Also growing up, I never felt like I was the hero of my own story. I looked at friends and family members who either seemed more gifted or accomplished and I was content to be a part of their story. I was the sidekick. But every once in a while, even Batman needed Robin. Frodo needed his Sam. Don Quixote would have lost his magical vision without Sancho Panza.
And the most important thing about Robin is that he grew up. As I grew up and life started changing, so it did for Dick Grayson. He realized that he was more than a supporting player. He was the hero of his own story and he needed to step out and become a man. And he taught me that it's okay grow up (which is ironic coming from a guy trying to talk seriously about a fictional character who ran around in green short-shorts).
The point is that I hope I have shown you a little bit of why Robin is important to me. Maybe it made sense to you and maybe it didn't, but I hope that you heard a little of the "music" I hear and you understand why it makes me "dance."
And we can do this for all of our seemingly strange interests. We don't have to be defensive. We just have to help others hear the music. Because sometimes it can change lives.
The faith can seem so strange to someone on the outside. If I asked you if you would like to sleep on a straw mat in a 10 x 10 cell, begin your days with 2 hours on your knees on cold stone, followed by hard labor and no pay, would you say yes? Probably not. But I just described to you the life of many of the nuns in Mother Teresa's religious order. That behavior seems like a punishment inflicted on another, not a freely chosen lifestyle.
As Rich Mullins wrote: "Who could move the mountains? Who could love their enemies? Who could love their enemies? Who could rejoice in pain, turn the other cheek, and still say surely God is with us?"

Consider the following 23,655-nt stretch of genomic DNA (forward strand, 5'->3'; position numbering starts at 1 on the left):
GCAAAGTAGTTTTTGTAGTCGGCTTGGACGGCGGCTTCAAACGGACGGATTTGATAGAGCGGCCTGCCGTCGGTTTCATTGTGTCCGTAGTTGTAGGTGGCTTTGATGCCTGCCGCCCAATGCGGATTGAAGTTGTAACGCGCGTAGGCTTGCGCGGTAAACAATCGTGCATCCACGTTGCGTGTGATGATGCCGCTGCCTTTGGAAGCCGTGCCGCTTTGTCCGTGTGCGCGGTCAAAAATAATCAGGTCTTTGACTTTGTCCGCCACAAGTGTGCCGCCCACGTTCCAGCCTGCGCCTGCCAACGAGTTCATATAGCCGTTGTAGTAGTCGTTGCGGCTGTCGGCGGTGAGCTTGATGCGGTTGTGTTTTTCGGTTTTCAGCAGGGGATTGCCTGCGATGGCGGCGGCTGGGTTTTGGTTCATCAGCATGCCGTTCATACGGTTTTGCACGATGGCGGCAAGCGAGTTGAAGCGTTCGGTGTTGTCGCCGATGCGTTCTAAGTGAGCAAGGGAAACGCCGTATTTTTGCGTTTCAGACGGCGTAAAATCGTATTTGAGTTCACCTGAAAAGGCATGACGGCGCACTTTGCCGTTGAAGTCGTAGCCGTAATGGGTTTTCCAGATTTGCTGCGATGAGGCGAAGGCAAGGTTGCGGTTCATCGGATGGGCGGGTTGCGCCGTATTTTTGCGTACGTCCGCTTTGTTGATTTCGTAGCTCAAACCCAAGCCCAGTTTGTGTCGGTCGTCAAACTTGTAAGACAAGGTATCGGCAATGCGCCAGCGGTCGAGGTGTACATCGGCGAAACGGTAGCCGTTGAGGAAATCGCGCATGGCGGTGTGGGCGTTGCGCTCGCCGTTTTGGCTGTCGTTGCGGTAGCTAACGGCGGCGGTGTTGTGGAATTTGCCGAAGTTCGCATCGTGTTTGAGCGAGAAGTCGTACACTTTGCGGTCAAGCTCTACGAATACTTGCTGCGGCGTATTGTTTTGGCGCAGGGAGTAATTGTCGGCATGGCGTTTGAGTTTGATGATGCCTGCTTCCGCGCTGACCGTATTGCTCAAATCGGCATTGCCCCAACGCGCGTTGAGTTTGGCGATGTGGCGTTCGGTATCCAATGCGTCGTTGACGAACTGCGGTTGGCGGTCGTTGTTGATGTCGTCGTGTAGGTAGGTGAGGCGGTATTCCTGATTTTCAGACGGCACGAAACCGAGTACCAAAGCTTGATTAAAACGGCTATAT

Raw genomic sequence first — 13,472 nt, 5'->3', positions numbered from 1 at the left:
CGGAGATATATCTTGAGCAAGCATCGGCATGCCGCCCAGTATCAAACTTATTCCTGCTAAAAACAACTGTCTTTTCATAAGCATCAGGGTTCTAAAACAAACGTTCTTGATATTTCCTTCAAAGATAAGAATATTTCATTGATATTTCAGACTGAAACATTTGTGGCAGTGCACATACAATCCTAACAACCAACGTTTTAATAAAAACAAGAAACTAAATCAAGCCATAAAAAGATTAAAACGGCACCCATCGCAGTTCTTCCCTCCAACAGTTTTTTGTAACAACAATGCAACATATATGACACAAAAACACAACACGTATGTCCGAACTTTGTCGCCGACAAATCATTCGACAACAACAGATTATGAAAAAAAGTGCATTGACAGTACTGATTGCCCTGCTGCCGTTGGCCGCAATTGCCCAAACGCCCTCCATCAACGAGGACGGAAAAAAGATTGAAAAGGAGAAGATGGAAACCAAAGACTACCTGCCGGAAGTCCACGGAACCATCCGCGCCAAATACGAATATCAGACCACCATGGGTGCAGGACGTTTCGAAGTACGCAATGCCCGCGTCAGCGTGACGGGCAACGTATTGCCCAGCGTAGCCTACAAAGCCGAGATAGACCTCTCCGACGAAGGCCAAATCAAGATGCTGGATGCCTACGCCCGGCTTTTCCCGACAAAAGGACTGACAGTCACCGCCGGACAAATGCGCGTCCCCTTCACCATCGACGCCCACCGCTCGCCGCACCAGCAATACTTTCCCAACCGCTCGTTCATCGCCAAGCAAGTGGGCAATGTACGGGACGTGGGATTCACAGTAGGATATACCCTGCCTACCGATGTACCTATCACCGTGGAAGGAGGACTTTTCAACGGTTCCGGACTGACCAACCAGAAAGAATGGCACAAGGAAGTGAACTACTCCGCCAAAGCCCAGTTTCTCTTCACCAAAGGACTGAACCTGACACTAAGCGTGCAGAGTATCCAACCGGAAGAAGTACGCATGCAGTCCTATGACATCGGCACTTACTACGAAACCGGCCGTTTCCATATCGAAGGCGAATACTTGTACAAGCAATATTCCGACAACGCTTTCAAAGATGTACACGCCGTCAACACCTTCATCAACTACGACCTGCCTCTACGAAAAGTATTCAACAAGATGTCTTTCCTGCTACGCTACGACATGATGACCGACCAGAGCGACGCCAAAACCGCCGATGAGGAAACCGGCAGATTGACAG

How strange we followers of a crucified Carpenter must seem sometimes. We must seem like those insane people dancing to some unheard music.
I've written before about how when I was 17 I went on a retreat called Teens Encounter Christ. I had been raised Catholic, but I kept it respectable. I went to my local youth group, but didn't participate much. I went to Church on Sunday, because that was what was expected of me.
At TEC we spent the weekend together sharing witnesses and the sacraments. So far so good. But then we had a Eucharistic Adoration, where all of us gathered around the Blessed Sacrament lifted up in the monstrance. And as I knelt there, I could hear the people around me shouting from the top of their lungs, "Praise You, Jesus! I love You, Jesus! Glory and honor to You, Jesus!" And I'll never forget the thought that came to me in that moment as I knelt there with my eyes closed:
"Oh crap. I'm in a cult!"
These people seemed so strange! They seemed weird. Maybe even a little insane.
But as the hour continued, another thought occurred to me:
"I've been a Catholic all of my life. And if I really believe what I've always said I believed, that this Host is actually Jesus Christ, the God of the Universe, right before me... then why would I not shout with joy to him with all that I am?"
And I heard the music. It all made sense. I saw the beauty of this thing which seemed so strange.
And I've been dancing ever since.